Wednesday, July 11, 2018

Indie Showcase: Forbidden Power (2018)

Forbidden Power seems like an ambitious movie that is mixing an interesting blend of genres. Here is how the film described its plot:

After a one night affair with a mysterious woman, a young man wakes up alone, empowered and with a cryptic message. He uses his power in business and then searches for the women to find out where her power came from.

The movie is written and directed by Paul Kyriazi, an industry veteran with more than four decades of movie business experience. This is probably the reason why he decided to combine things like science fiction, thriller, action, and mystery, each of which is a big challenge for independent production.

Sunday, July 8, 2018

Two Paragraph Review: A Quiet Place (2018)

The thing that makes A Quiet Place such an original experience is the fact that it takes away a single element of regular cinematic work - speech. It keeps many of the other sounds, like ambiance noise and even music. Yet, when it comes to human speech, the thing we hear so much in almost any movie genre - there is almost none. At the same time, the plot is full of an intensity of character interaction, especially those coming from Emily Blunt, all of whom are members of a US family stuck in a post-apocalyptic setting where making a loud sound means a certain death.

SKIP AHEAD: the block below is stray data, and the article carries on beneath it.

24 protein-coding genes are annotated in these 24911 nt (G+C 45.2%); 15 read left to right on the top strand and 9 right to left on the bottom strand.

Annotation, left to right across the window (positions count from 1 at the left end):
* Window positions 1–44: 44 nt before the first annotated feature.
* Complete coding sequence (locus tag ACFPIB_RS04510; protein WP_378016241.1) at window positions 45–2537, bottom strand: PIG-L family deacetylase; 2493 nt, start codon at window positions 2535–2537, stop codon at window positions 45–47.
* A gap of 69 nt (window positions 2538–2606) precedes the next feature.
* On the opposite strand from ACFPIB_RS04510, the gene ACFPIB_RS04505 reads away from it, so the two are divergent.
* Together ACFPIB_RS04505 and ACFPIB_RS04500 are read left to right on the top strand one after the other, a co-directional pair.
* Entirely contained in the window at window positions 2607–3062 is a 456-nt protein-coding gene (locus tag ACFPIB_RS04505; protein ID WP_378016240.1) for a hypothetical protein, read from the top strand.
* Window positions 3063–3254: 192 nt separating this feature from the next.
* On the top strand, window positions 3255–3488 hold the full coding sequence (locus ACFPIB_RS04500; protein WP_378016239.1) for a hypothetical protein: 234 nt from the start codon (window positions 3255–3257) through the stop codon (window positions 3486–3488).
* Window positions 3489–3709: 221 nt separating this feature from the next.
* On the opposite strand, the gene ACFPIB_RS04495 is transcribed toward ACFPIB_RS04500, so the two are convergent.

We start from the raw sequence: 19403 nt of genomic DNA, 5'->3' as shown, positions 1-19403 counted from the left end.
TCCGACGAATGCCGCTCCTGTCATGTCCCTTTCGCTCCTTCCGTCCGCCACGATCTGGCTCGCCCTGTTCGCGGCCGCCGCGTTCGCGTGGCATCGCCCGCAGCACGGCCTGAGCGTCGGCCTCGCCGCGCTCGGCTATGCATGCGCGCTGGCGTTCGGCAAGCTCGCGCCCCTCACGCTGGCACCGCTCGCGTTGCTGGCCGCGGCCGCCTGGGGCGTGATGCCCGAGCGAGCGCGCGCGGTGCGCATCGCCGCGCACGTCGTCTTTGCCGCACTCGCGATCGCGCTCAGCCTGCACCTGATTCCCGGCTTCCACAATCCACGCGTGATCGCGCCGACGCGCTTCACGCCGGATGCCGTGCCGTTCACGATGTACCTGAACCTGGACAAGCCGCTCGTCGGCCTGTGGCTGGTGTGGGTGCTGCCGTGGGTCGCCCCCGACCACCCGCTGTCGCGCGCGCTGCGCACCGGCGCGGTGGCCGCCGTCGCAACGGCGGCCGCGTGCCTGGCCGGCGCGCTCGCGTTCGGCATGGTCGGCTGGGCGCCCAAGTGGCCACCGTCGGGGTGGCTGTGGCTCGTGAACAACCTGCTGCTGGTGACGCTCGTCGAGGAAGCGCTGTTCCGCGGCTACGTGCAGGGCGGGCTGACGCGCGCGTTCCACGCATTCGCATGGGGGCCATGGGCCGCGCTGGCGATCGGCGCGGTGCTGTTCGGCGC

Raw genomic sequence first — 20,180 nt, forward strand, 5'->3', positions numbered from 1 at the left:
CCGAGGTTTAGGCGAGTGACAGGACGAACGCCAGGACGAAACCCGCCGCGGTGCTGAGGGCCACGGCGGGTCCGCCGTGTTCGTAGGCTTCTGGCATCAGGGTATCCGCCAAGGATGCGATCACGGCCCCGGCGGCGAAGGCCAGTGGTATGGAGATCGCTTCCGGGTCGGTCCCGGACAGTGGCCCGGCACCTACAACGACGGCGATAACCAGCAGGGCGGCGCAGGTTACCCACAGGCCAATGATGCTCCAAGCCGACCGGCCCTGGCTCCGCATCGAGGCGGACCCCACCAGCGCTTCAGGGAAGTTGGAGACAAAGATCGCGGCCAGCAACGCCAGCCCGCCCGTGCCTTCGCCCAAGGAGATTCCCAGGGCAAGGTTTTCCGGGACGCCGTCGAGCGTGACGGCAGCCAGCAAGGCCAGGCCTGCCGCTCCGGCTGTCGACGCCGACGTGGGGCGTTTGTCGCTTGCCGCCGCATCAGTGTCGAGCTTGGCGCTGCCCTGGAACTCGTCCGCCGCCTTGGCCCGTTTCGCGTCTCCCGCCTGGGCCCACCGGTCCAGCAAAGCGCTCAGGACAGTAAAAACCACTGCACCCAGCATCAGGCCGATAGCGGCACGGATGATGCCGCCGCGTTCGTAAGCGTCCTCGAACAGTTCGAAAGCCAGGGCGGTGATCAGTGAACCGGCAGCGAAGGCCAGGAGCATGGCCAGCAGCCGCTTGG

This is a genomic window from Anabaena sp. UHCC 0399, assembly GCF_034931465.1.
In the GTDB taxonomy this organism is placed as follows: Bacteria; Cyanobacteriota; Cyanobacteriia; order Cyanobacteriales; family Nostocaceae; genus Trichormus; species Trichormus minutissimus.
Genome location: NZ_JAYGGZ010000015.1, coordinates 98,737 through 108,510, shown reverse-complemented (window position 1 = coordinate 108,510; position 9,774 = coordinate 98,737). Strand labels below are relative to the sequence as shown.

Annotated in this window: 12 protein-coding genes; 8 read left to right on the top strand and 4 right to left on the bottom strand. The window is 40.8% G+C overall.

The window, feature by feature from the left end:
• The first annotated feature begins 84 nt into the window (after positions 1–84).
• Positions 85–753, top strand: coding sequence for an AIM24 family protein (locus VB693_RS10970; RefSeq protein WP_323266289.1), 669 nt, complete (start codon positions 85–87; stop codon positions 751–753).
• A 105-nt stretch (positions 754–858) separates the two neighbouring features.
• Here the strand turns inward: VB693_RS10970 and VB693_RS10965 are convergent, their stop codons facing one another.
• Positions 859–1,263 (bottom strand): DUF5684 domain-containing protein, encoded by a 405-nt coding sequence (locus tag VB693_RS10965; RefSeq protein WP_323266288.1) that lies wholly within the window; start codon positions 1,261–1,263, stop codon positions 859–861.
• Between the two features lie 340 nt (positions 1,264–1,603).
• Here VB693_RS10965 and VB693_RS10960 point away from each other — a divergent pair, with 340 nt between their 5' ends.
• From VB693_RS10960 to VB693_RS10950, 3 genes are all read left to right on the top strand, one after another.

With this reduced process of storytelling, the movie managed to be a small marvel of cinematic greatness. Devoid of speeches and dialogues, it creates an engaging thriller/horror story while building a family drama in the background. Mixing all of this in some gorgeous cinematography, A Quiet Place is really a great example of successful innovation coming from mainstream Hollywood production.